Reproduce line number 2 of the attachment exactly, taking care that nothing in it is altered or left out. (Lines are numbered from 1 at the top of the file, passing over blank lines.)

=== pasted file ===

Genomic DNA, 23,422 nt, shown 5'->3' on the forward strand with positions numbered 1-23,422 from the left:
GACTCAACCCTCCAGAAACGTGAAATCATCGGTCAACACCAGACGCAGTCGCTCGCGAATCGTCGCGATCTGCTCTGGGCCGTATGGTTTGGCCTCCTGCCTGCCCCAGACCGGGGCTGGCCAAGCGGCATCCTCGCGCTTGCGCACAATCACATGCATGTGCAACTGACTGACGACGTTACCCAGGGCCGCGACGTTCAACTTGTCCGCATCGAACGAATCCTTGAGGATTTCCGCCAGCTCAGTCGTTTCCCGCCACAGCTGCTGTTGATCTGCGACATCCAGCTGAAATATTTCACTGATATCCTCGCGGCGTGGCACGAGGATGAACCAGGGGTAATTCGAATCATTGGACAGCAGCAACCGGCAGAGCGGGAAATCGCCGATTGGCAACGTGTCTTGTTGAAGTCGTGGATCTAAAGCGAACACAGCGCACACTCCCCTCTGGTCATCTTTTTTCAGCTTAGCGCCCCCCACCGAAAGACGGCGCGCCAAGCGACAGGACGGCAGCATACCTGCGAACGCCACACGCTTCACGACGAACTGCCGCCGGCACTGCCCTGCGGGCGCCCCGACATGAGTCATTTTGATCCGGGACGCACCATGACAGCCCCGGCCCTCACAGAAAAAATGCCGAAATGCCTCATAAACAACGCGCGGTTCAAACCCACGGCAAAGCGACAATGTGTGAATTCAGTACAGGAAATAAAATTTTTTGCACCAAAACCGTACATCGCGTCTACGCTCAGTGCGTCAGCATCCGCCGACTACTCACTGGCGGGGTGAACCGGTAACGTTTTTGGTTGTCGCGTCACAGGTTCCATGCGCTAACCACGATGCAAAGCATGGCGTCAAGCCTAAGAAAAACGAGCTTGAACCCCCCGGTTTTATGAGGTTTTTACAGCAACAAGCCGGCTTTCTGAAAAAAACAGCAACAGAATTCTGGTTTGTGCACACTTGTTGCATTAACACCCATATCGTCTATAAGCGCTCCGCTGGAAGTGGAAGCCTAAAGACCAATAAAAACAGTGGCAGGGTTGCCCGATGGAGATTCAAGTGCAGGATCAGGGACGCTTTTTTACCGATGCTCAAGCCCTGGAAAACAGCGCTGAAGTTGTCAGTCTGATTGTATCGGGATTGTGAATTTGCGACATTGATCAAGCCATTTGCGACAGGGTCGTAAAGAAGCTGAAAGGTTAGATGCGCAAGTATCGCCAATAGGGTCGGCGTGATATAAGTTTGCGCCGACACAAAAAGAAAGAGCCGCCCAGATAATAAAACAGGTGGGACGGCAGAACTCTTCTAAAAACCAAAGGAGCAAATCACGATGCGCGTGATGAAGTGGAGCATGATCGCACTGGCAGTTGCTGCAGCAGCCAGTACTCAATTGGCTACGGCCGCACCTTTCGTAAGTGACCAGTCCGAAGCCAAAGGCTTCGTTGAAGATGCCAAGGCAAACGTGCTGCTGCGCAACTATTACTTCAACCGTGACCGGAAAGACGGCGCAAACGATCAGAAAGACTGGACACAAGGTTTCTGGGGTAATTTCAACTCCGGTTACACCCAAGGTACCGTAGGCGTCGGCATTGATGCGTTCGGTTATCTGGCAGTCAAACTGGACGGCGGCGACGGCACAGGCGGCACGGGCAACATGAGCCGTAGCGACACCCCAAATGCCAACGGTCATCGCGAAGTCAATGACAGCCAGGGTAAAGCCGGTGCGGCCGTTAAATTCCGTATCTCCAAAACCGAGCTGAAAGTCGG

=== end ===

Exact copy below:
GACTCAACCCTCCAGAAACGTGAAATCATCGGTCAACACCAGACGCAGTCGCTCGCGAATCGTCGCGATCTGCTCTGGGCCGTATGGTTTGGCCTCCTGCCTGCCCCAGACCGGGGCTGGCCAAGCGGCATCCTCGCGCTTGCGCACAATCACATGCATGTGCAACTGACTGACGACGTTACCCAGGGCCGCGACGTTCAACTTGTCCGCATCGAACGAATCCTTGAGGATTTCCGCCAGCTCAGTCGTTTCCCGCCACAGCTGCTGTTGATCTGCGACATCCAGCTGAAATATTTCACTGATATCCTCGCGGCGTGGCACGAGGATGAACCAGGGGTAATTCGAATCATTGGACAGCAGCAACCGGCAGAGCGGGAAATCGCCGATTGGCAACGTGTCTTGTTGAAGTCGTGGATCTAAAGCGAACACAGCGCACACTCCCCTCTGGTCATCTTTTTTCAGCTTAGCGCCCCCCACCGAAAGACGGCGCGCCAAGCGACAGGACGGCAGCATACCTGCGAACGCCACACGCTTCACGACGAACTGCCGCCGGCACTGCCCTGCGGGCGCCCCGACATGAGTCATTTTGATCCGGGACGCACCATGACAGCCCCGGCCCTCACAGAAAAAATGCCGAAATGCCTCATAAACAACGCGCGGTTCAAACCCACGGCAAAGCGACAATGTGTGAATTCAGTACAGGAAATAAAATTTTTTGCACCAAAACCGTACATCGCGTCTACGCTCAGTGCGTCAGCATCCGCCGACTACTCACTGGCGGGGTGAACCGGTAACGTTTTTGGTTGTCGCGTCACAGGTTCCATGCGCTAACCACGATGCAAAGCATGGCGTCAAGCCTAAGAAAAACGAGCTTGAACCCCCCGGTTTTATGAGGTTTTTACAGCAACAAGCCGGCTTTCTGAAAAAAACAGCAACAGAATTCTGGTTTGTGCACACTTGTTGCATTAACACCCATATCGTCTATAAGCGCTCCGCTGGAAGTGGAAGCCTAAAGACCAATAAAAACAGTGGCAGGGTTGCCCGATGGAGATTCAAGTGCAGGATCAGGGACGCTTTTTTACCGATGCTCAAGCCCTGGAAAACAGCGCTGAAGTTGTCAGTCTGATTGTATCGGGATTGTGAATTTGCGACATTGATCAAGCCATTTGCGACAGGGTCGTAAAGAAGCTGAAAGGTTAGATGCGCAAGTATCGCCAATAGGGTCGGCGTGATATAAGTTTGCGCCGACACAAAAAGAAAGAGCCGCCCAGATAATAAAACAGGTGGGACGGCAGAACTCTTCTAAAAACCAAAGGAGCAAATCACGATGCGCGTGATGAAGTGGAGCATGATCGCACTGGCAGTTGCTGCAGCAGCCAGTACTCAATTGGCTACGGCCGCACCTTTCGTAAGTGACCAGTCCGAAGCCAAAGGCTTCGTTGAAGATGCCAAGGCAAACGTGCTGCTGCGCAACTATTACTTCAACCGTGACCGGAAAGACGGCGCAAACGATCAGAAAGACTGGACACAAGGTTTCTGGGGTAATTTCAACTCCGGTTACACCCAAGGTACCGTAGGCGTCGGCATTGATGCGTTCGGTTATCTGGCAGTCAAACTGGACGGCGGCGACGGCACAGGCGGCACGGGCAACATGAGCCGTAGCGACACCCCAAATGCCAACGGTCATCGCGAAGTCAATGACAGCCAGGGTAAAGCCGGTGCGGCCGTTAAATTCCGTATCTCCAAAACCGAGCTGAAAGTCGG